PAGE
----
According to Ambac's suit, BATA sought bids but it does not make clear how many or what type.
"The ISDA documentation does not say they need to be actionable bids," Shapiro said. "They just say they need to be quotations."
Sam Gruer, managing director of Millburn, N.J.-based Cityview Capital Solutions, a municipal advisory firm with a specialty in derivatives, said firm bids are the best way for a municipality to prove it has fairly valued a termination payment.
"A market quotation process with actionable numbers that are acted upon is certainly cleaner and less risky legally for a municipality than one in which no actionable numbers are received," he said.
The swap lawyer quoted above said Ambac may have a case if it can show that BATA didn't solicit "firm" or "actionable" bids, but Ambac would be breaking new ground legally in convincing a court that firm bids are required in the standard swap contracts.
None of these sources took a position on whether or not BATA actually sought firm bids. The toll agency has not yet responded to the suit in court, and Ambac has not yet presented evidence of its allegations.
It is possible that Ambac is trying to push a novel legal argument that the bids are not valid if the issuer doesn't act on one of them.
According to this view, the dispute is not over whether BATA solicited what market participants call "firm" bids, but whether any bid can be considered valid if BATA didn't actually enter into new swaps.
"That certainly isn't in the ISDA Master Agreement and isn't consistent with the general market approach to what an actionable or 'firm' bid is," the swaps lawyer said. "The concept of 'firm' bids is used in many different contexts in derivatives — other than for determining termination payments — and that is not consistent with the context in those other situations."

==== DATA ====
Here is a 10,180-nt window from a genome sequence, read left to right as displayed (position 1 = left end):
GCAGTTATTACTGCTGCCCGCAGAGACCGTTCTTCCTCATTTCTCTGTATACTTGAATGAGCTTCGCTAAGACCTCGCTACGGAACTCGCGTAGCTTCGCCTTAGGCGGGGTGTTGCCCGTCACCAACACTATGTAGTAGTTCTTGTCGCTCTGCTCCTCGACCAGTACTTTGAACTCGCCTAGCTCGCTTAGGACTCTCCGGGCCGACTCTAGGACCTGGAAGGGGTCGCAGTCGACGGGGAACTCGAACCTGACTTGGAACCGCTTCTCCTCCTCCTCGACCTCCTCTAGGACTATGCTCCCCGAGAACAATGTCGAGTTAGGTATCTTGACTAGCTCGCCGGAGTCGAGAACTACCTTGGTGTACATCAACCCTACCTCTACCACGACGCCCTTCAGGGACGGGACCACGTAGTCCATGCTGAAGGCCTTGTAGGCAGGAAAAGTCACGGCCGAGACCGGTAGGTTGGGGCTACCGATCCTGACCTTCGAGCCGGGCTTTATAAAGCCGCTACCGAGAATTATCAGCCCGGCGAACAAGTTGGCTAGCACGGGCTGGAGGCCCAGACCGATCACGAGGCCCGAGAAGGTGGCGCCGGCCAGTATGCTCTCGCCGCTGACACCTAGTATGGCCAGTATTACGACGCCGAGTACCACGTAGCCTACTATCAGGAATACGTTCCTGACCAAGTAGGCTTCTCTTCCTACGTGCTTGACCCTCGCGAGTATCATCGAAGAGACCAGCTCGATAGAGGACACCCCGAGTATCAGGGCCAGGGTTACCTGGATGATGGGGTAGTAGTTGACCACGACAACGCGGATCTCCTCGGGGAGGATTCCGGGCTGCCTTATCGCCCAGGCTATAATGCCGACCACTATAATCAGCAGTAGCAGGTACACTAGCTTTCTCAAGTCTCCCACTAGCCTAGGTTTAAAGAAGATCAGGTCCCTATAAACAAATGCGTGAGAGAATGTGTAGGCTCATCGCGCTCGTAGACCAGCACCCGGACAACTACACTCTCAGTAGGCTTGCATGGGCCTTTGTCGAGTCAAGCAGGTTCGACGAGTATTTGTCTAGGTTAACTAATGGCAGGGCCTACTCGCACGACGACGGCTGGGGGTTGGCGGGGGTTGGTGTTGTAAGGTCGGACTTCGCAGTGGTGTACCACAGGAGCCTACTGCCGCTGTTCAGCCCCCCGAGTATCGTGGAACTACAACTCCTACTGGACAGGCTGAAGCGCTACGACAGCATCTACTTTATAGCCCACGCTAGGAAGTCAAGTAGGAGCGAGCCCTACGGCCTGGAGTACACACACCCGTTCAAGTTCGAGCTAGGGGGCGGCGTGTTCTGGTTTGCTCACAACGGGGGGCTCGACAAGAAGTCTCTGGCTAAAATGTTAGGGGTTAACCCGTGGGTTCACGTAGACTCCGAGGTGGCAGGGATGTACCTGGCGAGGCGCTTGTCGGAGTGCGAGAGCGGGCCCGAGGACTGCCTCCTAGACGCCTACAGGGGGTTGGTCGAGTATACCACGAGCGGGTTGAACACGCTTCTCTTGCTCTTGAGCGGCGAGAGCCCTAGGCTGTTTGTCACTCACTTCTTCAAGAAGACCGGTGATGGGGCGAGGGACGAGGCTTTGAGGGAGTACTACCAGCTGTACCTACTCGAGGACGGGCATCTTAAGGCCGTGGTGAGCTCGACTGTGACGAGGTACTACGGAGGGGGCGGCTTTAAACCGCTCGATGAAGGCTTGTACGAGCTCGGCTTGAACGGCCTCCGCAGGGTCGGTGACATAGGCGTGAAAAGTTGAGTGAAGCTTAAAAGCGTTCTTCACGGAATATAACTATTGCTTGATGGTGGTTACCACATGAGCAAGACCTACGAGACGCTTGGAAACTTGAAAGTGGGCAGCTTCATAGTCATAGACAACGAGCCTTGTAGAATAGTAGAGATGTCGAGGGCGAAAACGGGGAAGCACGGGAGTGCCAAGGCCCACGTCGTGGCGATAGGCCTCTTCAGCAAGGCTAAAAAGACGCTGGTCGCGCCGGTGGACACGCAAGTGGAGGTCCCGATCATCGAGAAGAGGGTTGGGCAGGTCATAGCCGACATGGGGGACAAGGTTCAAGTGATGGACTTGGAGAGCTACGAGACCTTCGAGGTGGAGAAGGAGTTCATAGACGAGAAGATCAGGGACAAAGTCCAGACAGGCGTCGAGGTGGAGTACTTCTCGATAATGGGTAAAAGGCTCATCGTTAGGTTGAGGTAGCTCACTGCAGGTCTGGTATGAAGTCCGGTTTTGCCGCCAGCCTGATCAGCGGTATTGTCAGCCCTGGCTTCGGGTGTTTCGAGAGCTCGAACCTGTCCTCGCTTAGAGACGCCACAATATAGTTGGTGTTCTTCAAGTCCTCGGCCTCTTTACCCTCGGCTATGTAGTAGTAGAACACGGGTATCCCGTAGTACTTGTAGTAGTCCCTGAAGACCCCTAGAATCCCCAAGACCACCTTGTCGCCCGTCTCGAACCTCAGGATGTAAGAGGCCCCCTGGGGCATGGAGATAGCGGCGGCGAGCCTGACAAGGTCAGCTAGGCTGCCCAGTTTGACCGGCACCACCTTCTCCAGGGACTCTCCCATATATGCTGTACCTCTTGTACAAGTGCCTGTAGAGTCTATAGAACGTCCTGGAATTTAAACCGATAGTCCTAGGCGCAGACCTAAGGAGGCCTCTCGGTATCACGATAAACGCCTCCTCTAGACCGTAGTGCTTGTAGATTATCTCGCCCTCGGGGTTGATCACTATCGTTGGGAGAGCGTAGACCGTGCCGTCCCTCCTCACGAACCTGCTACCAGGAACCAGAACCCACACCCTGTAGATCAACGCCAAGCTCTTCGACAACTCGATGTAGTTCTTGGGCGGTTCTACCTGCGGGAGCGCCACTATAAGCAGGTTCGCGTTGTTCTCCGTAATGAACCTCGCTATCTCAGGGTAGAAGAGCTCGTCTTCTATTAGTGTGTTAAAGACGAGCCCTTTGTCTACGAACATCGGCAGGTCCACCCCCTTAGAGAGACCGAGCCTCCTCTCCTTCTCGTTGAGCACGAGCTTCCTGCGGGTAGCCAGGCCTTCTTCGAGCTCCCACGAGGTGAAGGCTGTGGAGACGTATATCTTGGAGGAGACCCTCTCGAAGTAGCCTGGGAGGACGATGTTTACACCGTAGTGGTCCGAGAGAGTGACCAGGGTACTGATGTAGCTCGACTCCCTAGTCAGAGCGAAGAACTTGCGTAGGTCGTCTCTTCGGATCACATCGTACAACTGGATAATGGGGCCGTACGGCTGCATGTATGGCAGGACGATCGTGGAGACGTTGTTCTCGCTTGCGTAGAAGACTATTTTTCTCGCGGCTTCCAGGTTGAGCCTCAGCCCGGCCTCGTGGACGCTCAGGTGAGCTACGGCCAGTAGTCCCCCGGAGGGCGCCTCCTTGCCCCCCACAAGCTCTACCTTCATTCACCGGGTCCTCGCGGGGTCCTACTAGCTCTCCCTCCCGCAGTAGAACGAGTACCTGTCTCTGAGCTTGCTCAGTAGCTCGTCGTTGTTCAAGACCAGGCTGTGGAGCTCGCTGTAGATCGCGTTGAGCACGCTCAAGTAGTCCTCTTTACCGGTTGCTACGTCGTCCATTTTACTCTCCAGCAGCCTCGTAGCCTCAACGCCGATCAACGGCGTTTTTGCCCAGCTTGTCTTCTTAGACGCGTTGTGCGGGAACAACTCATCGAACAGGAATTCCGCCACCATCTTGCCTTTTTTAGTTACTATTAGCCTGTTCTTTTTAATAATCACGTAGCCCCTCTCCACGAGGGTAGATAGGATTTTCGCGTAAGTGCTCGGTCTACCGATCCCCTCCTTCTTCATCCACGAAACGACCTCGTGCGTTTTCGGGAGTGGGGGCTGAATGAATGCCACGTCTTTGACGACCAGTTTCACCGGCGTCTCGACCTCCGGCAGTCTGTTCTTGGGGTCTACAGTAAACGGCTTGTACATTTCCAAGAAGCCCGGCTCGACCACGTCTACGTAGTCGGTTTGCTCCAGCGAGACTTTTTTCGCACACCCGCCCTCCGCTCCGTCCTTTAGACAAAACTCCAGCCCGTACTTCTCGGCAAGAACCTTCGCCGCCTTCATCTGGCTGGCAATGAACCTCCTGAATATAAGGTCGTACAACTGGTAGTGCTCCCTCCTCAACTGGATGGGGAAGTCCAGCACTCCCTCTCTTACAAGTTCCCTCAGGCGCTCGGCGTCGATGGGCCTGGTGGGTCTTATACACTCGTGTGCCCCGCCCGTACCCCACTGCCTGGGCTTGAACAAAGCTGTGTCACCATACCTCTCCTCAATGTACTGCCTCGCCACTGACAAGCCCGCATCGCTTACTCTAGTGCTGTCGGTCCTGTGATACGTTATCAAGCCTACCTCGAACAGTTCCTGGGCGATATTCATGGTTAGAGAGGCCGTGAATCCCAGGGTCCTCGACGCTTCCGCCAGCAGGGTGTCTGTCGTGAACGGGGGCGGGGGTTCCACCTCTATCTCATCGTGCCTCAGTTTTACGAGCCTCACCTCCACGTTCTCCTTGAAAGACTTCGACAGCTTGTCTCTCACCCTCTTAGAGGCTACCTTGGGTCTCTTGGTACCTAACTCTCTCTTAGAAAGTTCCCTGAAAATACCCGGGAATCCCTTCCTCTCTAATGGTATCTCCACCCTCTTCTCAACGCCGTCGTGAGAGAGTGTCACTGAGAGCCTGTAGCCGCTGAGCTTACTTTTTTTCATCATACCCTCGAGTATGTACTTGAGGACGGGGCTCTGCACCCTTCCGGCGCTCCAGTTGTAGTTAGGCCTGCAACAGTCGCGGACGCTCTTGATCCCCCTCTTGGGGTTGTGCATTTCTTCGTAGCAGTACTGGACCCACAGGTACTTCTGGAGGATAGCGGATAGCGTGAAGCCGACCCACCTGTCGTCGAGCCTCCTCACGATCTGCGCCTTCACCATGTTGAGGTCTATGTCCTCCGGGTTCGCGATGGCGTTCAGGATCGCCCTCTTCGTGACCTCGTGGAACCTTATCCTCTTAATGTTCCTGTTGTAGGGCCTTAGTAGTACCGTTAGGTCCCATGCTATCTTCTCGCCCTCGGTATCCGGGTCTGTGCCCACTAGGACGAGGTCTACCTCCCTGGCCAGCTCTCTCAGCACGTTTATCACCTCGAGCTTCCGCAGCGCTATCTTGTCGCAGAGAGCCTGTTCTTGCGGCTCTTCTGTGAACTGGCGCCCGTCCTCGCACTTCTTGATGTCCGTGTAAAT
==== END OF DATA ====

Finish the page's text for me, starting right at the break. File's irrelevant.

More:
Market participants said disagreements about the pricing of a termination payment are common. But the parties usually negotiate until they reach a mutually agreeable number.
"The suits by Ambac are highly unusual," Shapiro said, noting that thousands of Lehman Brothers swaps have terminated without litigation in the past year.
The BATA lawsuit is Ambac's second suit against a California municipality over swap terminations this year.
In that case, Ambac Assurance Corp. in June sued the Adalento Public Utility Authority in Southern California, saying the utility failed to take steps to prevent a swap it insured from being terminated, leaving Ambac liable for a $6 million payment.
The Ambac suit says that BATA's alleged failure to solicit actionable bids means the termination payments must be calculated by the "loss" method.
The insurer's suit said the termination payment should be the difference between the present value of Ambac's variable-rate payments and BATA's fixed-rate payments, according to Ambac.
But swap lawyers and advisers universally panned Ambac's attempt at calculating loss. Some laughed when asked about it.
"It's supposed to approximate the current value of the contract that you would have otherwise gotten via the market quotation process," the swap lawyer quoted above said. "There's not a single reference in the ISDA Master Agreement that provides for you to calculate up all of the cash flows and present value them."